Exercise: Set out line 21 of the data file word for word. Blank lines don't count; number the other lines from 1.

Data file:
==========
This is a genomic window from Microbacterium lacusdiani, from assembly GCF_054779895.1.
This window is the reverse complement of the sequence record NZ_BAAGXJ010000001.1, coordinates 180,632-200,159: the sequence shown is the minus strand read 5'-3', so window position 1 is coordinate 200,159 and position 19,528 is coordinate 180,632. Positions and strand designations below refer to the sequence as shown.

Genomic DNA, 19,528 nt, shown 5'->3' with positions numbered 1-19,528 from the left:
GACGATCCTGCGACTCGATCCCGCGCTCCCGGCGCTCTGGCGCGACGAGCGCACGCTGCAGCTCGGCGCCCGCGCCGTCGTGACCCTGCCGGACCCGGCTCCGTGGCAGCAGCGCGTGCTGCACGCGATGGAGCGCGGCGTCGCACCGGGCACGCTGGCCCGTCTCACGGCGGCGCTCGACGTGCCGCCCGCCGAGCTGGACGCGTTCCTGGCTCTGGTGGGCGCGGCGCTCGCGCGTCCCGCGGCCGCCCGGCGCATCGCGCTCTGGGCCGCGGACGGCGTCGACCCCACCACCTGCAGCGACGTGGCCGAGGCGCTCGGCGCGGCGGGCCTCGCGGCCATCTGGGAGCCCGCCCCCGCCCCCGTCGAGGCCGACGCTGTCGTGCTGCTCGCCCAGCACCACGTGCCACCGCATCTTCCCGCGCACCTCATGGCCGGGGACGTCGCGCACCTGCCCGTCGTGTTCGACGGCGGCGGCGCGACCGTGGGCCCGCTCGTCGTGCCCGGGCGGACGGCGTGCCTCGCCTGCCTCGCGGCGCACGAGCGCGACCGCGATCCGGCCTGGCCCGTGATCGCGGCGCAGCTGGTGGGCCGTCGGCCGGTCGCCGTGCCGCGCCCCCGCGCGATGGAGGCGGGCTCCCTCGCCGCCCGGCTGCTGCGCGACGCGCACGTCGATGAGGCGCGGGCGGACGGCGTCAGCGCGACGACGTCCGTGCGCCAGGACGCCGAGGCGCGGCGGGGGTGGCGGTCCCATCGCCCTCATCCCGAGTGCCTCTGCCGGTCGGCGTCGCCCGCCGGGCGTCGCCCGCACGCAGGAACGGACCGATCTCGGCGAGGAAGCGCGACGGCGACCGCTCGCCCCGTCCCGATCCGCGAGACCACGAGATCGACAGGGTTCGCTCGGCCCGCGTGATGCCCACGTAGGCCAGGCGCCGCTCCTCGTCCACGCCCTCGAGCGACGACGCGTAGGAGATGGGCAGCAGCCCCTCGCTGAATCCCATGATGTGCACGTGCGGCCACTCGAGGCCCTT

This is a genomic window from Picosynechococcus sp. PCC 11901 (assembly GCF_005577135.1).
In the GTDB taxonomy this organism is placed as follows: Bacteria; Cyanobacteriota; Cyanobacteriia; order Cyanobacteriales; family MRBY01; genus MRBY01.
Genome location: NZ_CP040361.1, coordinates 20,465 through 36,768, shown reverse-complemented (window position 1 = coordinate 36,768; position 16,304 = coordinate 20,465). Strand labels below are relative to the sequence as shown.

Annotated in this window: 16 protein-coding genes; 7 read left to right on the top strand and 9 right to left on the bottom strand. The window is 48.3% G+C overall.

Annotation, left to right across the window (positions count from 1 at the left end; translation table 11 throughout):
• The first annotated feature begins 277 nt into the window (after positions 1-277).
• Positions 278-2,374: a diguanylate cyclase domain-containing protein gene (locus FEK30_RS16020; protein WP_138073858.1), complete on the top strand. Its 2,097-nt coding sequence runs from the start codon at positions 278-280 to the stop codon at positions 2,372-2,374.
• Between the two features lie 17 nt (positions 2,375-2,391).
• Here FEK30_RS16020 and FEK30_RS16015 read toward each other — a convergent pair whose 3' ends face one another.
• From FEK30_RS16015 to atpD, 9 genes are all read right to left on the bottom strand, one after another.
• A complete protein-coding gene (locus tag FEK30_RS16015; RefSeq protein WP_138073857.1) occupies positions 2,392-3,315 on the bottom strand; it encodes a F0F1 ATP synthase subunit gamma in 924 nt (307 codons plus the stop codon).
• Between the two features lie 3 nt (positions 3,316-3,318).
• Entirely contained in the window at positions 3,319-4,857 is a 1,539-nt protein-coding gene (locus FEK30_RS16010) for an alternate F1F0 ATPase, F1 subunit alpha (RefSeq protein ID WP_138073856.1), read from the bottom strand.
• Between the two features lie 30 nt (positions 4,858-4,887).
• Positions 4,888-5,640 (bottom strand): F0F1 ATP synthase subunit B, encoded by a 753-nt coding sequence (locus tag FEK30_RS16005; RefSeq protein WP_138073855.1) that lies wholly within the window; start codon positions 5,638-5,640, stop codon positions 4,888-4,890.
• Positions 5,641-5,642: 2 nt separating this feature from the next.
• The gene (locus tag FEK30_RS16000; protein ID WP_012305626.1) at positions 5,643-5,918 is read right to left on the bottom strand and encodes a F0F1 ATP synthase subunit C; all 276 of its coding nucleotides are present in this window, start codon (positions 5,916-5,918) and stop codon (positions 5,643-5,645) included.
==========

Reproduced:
• The gene (locus tag FEK30_RS16000; protein ID WP_012305626.1) at positions 5,643-5,918 is read right to left on the bottom strand and encodes a F0F1 ATP synthase subunit C; all 276 of its coding nucleotides are present in this window, start codon (positions 5,916-5,918) and stop codon (positions 5,643-5,645) included.